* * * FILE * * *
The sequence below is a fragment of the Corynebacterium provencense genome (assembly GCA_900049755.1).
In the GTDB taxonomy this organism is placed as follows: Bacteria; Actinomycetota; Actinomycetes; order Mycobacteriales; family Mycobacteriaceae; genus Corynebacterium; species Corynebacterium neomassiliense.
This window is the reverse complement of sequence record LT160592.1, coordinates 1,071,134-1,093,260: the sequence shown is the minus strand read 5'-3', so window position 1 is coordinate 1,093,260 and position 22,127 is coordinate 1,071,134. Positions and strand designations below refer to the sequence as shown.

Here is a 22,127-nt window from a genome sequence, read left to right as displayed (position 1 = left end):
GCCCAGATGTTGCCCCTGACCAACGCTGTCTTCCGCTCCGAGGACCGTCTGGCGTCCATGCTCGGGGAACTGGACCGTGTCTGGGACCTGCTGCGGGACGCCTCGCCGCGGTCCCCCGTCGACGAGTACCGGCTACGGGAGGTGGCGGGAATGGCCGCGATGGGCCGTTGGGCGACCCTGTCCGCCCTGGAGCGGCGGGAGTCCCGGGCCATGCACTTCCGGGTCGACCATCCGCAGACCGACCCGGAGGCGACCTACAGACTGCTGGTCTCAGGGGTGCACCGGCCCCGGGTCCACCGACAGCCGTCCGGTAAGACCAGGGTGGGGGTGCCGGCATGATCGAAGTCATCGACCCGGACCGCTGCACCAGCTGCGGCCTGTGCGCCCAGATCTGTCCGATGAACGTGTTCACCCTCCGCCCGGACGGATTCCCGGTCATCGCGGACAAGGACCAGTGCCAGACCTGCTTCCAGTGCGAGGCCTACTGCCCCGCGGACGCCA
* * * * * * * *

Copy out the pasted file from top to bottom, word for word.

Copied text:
The sequence below is a fragment of the Corynebacterium provencense genome (assembly GCA_900049755.1).
In the GTDB taxonomy this organism is placed as follows: Bacteria; Actinomycetota; Actinomycetes; order Mycobacteriales; family Mycobacteriaceae; genus Corynebacterium; species Corynebacterium neomassiliense.
This window is the reverse complement of sequence record LT160592.1, coordinates 1,071,134-1,093,260: the sequence shown is the minus strand read 5'-3', so window position 1 is coordinate 1,093,260 and position 22,127 is coordinate 1,071,134. Positions and strand designations below refer to the sequence as shown.

Here is a 22,127-nt window from a genome sequence, read left to right as displayed (position 1 = left end):
GCCCAGATGTTGCCCCTGACCAACGCTGTCTTCCGCTCCGAGGACCGTCTGGCGTCCATGCTCGGGGAACTGGACCGTGTCTGGGACCTGCTGCGGGACGCCTCGCCGCGGTCCCCCGTCGACGAGTACCGGCTACGGGAGGTGGCGGGAATGGCCGCGATGGGCCGTTGGGCGACCCTGTCCGCCCTGGAGCGGCGGGAGTCCCGGGCCATGCACTTCCGGGTCGACCATCCGCAGACCGACCCGGAGGCGACCTACAGACTGCTGGTCTCAGGGGTGCACCGGCCCCGGGTCCACCGACAGCCGTCCGGTAAGACCAGGGTGGGGGTGCCGGCATGATCGAAGTCATCGACCCGGACCGCTGCACCAGCTGCGGCCTGTGCGCCCAGATCTGTCCGATGAACGTGTTCACCCTCCGCCCGGACGGATTCCCGGTCATCGCGGACAAGGACCAGTGCCAGACCTGCTTCCAGTGCGAGGCCTACTGCCCCGCGGACGCCA